If you have two or more computers at one desk, you don’t want two or more sets of keyboards and mice cluttering up your workspace too. You can buy a hardware gadget that lets you share a single keyboard and mouse with several computers (which involves a mess of tangled wires), or you could use a free software solution called Synergy.
The Synergy application runs on all the computers you’re using — the one that has the keyboard and mouse connected and the one(s) that do not — and lets you control all of them from that keyboard and mouse. That means you can move your mouse off one computer’s screen and it will appear on the other, where you can type and work as well. Synergy also lets you share clipboard contents between computers. If you copy information to the Clipboard on one computer and move your mouse to the other, you can paste it there, even though they’re two different systems.
Note: We’ve covered Synergy in the past, but a recent update to the Synergy application has made setting up and using Synergy even easier, so we thought it was a good time to update the post and highlight this incredible app again.
Synergy works between any number of PC, Mac and Linux desktops. Below, we’re going to explain how to set up both Windows and Mac sharing or Windows-to-Windows to share a single keyboard and mouse using Synergy.
Before you get started, you need to know two terms — server PC and client PC. When you set up Synergy, you’ll have one “server”: this is the computer that has the keyboard and mouse physically connected to it. The rest of the computers will be “clients”. First, set up the server.
What You’ll Need:
- Two or more computers on the same local network.
- Synergy for Windows: If you’ll be running one or more Windows PC’s in your setup, download and install the Synergy Installer for Windows on each PC. (As of this writing, the current version is labelled 1.4.2 beta.)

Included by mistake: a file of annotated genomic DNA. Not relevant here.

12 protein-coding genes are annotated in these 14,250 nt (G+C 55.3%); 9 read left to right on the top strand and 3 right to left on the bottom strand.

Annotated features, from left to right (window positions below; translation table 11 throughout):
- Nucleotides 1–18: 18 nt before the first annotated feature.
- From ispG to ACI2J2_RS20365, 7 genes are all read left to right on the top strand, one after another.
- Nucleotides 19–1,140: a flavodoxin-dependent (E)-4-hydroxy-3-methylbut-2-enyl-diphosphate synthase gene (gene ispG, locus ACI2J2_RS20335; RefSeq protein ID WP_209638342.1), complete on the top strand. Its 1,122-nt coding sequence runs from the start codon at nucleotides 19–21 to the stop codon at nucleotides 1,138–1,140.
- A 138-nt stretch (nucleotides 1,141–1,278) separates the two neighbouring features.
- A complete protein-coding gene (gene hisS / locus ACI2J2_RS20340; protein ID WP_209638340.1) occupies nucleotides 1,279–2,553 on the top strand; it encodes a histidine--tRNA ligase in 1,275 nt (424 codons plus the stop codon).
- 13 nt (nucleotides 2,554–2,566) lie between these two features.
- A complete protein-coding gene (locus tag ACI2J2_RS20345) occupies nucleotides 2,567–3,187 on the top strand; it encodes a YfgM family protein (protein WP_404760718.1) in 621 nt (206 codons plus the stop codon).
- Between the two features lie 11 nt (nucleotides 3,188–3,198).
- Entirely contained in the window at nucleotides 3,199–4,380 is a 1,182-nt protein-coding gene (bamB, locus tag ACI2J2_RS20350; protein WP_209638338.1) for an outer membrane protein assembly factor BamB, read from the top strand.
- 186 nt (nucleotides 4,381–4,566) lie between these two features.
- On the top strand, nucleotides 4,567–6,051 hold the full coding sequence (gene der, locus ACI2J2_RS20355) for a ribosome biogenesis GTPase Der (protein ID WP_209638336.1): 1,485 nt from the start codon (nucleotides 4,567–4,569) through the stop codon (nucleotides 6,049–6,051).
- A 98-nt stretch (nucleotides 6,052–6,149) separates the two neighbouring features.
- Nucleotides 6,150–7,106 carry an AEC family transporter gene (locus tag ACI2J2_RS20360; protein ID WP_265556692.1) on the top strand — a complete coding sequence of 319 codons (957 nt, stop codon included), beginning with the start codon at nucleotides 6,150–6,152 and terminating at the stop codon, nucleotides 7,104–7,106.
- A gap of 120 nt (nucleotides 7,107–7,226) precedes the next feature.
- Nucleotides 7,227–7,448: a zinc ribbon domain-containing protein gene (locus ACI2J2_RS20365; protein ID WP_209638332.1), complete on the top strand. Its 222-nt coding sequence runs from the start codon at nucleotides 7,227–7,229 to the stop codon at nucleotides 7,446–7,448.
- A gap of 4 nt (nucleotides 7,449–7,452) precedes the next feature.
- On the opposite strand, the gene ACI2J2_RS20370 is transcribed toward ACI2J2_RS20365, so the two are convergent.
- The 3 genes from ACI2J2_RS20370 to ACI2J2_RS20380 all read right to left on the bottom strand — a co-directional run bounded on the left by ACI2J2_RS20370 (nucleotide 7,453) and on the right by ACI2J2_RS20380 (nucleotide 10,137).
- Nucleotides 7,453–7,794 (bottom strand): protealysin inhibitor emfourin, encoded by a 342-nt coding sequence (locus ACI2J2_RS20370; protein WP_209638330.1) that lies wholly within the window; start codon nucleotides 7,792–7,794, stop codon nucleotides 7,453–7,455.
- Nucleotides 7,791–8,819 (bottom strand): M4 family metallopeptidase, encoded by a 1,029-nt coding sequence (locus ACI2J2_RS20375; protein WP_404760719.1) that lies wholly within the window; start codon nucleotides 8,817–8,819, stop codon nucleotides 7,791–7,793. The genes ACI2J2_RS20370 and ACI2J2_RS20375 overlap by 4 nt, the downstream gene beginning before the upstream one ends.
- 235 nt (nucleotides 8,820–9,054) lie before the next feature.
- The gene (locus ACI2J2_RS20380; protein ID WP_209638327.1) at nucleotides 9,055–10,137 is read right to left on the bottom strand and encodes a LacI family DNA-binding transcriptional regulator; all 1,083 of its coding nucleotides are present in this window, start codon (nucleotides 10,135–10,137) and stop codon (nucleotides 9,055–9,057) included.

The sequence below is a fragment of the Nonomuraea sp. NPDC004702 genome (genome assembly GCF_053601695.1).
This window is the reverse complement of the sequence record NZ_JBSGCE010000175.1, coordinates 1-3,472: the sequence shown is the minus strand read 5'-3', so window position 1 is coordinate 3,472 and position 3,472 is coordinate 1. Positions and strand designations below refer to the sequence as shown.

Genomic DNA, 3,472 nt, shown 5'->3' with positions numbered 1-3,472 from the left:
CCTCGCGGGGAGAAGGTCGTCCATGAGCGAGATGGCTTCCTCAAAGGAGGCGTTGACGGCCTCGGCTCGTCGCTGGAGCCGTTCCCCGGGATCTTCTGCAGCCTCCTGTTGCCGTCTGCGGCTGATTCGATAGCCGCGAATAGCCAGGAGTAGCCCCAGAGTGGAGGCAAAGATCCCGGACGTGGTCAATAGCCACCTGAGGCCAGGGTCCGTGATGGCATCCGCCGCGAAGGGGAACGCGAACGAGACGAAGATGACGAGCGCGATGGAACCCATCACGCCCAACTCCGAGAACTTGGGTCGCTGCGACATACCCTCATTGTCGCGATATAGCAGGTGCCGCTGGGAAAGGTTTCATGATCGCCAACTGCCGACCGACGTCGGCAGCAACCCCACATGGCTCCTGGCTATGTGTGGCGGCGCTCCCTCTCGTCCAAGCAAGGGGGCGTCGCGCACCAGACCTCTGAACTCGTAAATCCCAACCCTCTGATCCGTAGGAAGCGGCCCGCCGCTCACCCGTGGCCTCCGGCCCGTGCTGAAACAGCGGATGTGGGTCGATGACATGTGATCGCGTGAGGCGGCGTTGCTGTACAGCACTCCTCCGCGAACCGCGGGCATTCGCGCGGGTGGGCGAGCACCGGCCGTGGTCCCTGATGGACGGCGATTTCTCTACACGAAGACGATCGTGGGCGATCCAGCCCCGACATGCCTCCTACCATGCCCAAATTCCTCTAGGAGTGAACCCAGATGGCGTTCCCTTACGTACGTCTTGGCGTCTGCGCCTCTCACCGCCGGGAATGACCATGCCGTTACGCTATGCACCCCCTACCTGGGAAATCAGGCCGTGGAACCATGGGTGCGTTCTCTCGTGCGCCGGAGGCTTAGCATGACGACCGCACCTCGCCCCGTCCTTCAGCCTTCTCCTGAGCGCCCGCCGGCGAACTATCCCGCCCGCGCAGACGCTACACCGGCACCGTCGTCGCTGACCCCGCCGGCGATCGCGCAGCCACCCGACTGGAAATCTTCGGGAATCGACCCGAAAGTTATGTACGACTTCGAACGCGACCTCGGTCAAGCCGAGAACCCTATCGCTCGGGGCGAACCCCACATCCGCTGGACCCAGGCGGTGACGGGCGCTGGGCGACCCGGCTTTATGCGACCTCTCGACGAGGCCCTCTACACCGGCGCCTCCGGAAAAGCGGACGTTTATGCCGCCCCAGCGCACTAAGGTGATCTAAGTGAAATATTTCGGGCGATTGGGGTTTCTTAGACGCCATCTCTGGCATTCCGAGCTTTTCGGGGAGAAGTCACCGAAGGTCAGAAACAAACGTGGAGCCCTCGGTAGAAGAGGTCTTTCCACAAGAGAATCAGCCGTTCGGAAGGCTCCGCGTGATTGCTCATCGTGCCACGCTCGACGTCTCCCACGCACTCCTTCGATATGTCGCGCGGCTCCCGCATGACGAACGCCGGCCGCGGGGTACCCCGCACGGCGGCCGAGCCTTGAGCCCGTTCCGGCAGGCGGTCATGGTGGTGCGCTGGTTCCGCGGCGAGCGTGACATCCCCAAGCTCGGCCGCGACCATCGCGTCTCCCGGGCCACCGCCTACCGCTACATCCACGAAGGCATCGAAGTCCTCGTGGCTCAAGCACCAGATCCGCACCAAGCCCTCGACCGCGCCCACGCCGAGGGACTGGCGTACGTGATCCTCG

- SynergyKM for Mac: If you want to run one or more Macs on your setup, download and install SynergyKM on each Mac you want to use.
Note for Linux users: I haven’t tried it, but quicksynergy looks like it could be a good graphical interface for Synergy. If you know of a better option, let’s hear it in the comments.
Set Up the Synergy Server
Then click the Configure Server button to open a Server Configuration dialog, where you’ll add all the computers that will be controlled by the server’s keyboard and mouse and their position in relation to each other.
If you want to use a Mac as the server, the process is very similar using SynergyKM; launch the preference pane, select Share my keyboard and mouse, and move to the Server Configuration tab to set up your screens.
Configure Multiple Synergy Screens
Now, to add the other computer (your client) to Synergy, you need to know its name as well. By default, the client uses the same name as your computer on the network (for example, my server is Windows; my client is Hack).
To find the name of your computer in Windows, open your Start menu, right-click Computer, and select Properties. Your computer name is listed under Computer name, domain, and workgroup settings. On a Mac, open the Sharing preference pane; your computer name is listed in the top text input.
When you’re done, you should see two computers on the Screens and Links grid that mirror the monitor setup on your workspace. If you have a particularly wild screen position (a checkerboard of flatscreens, perhaps?), you can even set up screens on top of and below each other here.
Set Up the Synergy Client
Download and install Synergy on the client computer (the one without the keyboard and mouse connected).
On Mac OS X
Note: If you have any problems during this step, I’ve found that entering the server’s local IP address seems to work.
When you’re satisfied with the results, close the Synergy window. Synergy will continue running in your system tray, from which you can start or stop the application as needed. Now you’re sharing the mouse and keyboard between two computers simultaneously. Piece of cake.
Republished from Lifehacker